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Supermoon returns twice in January

January 1, 2018 GMT

The moon’s elliptical orbit takes it about 30,000 miles closer to Earth (perigee) some months than others (apogee). A supermoon is a full moon that is at or near (90 percent of) its closest point in its orbit around Earth (perigee).

If you caught moonrise Sunday night, or moonset Monday morning before the fog rolled in, you saw the only supermoon of 2017 and the first of three that will straddle the new year. We’ll see supermoons on Dec. 3, Jan. 1 and Jan. 31.

So why doesn’t this happen more often?

The time between perigees (an anomalistic month, about 27.555 days) does not align very well with the time between full moons (a synodic month, about 29.531 days). So most full moons occur at a point on the moon’s orbit anywhere but perigee.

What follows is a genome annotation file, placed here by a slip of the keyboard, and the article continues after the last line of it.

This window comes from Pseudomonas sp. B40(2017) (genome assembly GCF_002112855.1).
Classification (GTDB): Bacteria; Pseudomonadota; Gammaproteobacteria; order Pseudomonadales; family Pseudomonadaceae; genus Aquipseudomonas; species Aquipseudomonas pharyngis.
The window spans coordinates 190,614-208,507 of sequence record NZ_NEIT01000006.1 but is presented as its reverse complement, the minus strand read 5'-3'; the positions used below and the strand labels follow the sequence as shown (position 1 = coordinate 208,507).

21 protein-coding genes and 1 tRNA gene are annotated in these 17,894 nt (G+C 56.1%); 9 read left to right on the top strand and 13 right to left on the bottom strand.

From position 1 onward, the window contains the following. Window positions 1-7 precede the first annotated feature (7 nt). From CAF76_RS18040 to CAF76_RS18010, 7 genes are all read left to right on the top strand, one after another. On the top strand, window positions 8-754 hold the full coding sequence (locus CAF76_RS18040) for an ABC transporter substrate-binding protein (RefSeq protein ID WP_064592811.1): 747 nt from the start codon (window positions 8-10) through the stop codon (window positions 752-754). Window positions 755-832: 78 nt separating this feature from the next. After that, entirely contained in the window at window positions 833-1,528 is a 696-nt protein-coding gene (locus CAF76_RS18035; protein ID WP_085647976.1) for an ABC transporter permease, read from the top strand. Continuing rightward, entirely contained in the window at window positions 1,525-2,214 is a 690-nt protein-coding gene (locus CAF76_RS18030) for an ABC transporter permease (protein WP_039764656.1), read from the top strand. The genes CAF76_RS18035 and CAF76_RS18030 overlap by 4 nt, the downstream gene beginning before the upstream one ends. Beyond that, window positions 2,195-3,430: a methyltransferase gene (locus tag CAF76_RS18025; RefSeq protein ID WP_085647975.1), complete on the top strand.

An interesting pattern appears when you map out the motion of the moon relative to the Earth (apogee/perigee) and relative to the Sun (lunation or phases like full, new, etc.). Just how close that closest point to Earth is goes through a regular cycle. Those supermoons tend to occur when the moon is at its closest, often two or three months in a row. The same is true of mini-moons which are when the full moon occurs at or near lunar apogee.

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The next supermoon will occur on Jan 1, 2018, and it will be much like December’s though just a bit dimmer.

The final supermoon of 2018 will occur just a few weeks later, on Jan. 31, with extra superlatives. The second full moon to occur in a calendar month is known as a blue moon.

Blue moons aren’t that rare. We will see two in 2018, and they generally occur every two to three years. A “super blue moon eclipse” might seem like the unicorn of astronomical events but we last experienced one in September of 2015.

This lunar eclipse is going to be a challenge to observe. Unfortunately, the moon will set just as the best part lunar eclipse is beginning.